But the universe could be expanding infinitely - as is thought to be the case...... BUT IT'S SO BLEAK, frizzling out to no life, ever again.... So then, where do multiverses fit in? More unobserved/non-hinted at 'dimensions'...?

A 'Gravitational Universal Shell' at some point would seem to me to naturally pull-itself into an implosion when the VACUUM ENERGY becomes CRITICAL (because all matter is now in the shell, space is empty, gravity goes straight to the shell on the opposite side, imploding then BIG BANGING AGAIN)............. I am probably talking much rubbish here, from a scientific perspective..... It's all Greek to me sometimes....



posted on Jul, 16 2015 @ 09:25 PM
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originally posted by: PrivateSi
a reply to: Krazysh0t
Poor use of the word 'visible' in that respect - not obviously! I meant the point at which all of the em-spectrum is not visible to any instruments (that could ever be made) - one imaginable scenario is if all frequencies of 'older than observable light' are flat - and we know light stretches with time......
The cosmic microwave background is visible to man-made instruments but we only stumbled on it about half a century ago. The amount of wavelength stretching is correlated to the letter "z" which astronomers use to represent red-shift.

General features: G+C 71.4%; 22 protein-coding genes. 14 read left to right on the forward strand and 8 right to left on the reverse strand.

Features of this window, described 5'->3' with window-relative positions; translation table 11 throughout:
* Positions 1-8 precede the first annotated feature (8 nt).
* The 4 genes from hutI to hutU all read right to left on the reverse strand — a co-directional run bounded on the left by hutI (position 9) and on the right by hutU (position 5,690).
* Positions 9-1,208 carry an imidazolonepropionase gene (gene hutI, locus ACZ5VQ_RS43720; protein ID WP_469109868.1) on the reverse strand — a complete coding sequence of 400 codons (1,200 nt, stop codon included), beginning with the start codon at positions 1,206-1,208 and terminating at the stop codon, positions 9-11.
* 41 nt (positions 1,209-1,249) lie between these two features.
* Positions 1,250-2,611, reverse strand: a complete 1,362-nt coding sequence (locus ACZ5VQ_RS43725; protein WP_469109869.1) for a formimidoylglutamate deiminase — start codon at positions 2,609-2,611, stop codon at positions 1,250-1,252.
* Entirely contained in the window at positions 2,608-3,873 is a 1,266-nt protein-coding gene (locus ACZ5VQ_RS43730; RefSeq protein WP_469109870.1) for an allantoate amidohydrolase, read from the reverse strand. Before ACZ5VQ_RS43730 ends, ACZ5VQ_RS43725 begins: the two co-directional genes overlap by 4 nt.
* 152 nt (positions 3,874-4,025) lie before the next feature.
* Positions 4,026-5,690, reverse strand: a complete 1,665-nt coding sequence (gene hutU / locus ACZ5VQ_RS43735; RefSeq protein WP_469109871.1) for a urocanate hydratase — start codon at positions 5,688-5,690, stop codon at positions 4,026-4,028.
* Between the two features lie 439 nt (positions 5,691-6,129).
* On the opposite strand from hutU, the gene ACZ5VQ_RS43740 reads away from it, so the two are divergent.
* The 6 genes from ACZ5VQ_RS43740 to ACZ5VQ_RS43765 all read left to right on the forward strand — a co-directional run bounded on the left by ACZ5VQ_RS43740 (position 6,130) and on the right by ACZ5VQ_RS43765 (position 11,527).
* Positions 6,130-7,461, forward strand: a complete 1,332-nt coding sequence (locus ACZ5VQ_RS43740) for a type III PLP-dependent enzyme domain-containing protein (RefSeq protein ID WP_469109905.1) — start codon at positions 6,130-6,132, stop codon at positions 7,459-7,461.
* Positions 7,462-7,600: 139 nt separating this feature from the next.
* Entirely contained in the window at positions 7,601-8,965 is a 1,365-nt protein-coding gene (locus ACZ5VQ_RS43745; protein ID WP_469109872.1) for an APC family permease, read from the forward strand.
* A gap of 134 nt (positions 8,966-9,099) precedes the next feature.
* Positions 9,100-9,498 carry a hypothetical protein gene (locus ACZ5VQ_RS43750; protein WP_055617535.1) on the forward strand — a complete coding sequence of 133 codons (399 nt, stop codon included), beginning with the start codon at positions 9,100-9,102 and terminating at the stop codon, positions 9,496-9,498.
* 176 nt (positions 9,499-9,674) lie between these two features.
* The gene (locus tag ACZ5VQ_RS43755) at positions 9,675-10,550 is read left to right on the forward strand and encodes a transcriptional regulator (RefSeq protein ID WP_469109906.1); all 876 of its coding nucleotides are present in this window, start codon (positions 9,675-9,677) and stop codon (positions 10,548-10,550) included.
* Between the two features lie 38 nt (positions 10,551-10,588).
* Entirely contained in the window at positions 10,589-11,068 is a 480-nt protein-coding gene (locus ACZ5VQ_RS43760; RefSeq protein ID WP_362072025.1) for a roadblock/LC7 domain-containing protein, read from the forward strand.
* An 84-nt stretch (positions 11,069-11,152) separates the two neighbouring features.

The z-value of redshift for the galaxy mentioned in the OP is 10.7
The z-value of redshift for the big bang leftovers (CMB) is about 1000



posted on Jul, 16 2015 @ 11:21 PM
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a reply to: PrivateSi


Could there be an 'Age of Light' at which point all light is so flat... that it's invisible?

Yes, there could — sort of.

Although the universe is ~13.8bn years old, expansion of the metric means it is considerably more than 13.8bn light-years wide. Most of the universe is probably invisible to us since it is receding from us faster than the speed of light. But there is another component of the universe, a little nearer to us than that, whose speed of recession is less than that of light, but which is invisible to us anyway. This is because the light from it is redshifted down so far it cannot even be picked up by radio telescopes.

Redshift means an increase in the wavelength of the shifted light. The longer the wavelength for a given amplitude, the Cosmological redshift, the smaller the maximum slope of the wave at any point — i.e., the 'flatter' the wave. The wave has been 'stretched' out so far it's undetectable.

The reason this does not happen with the cosmic microwave background, which is even older than the portions of the universe to which I allude, is because the CMB is relic radiation from the Big Bang itself, and therefore pervades all space.


edit on 16/7/15 by Astyanax because: a typo activated the autocensor.



posted on Jul, 17 2015 @ 09:20 AM
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a reply to: Astyanax

Cheers. Cleared up a few things about various red shifts... I just can't get my head round the fact if something imploded from a point we should see that point as we look 'back in time' - but not in ALL/many DIRECTIONS, as they do (so I understand) - surely?... boggles my mind.. Implies to me a natural 'observation barrier' in time and we are only looking at a small slice of total time... It's the speed of light vs the speed of expansion, in many ways, I suppose.. I'll just think of us in a toroidal universe, long dead empty space in the middle, petering out of existence as we expand indefinitely!....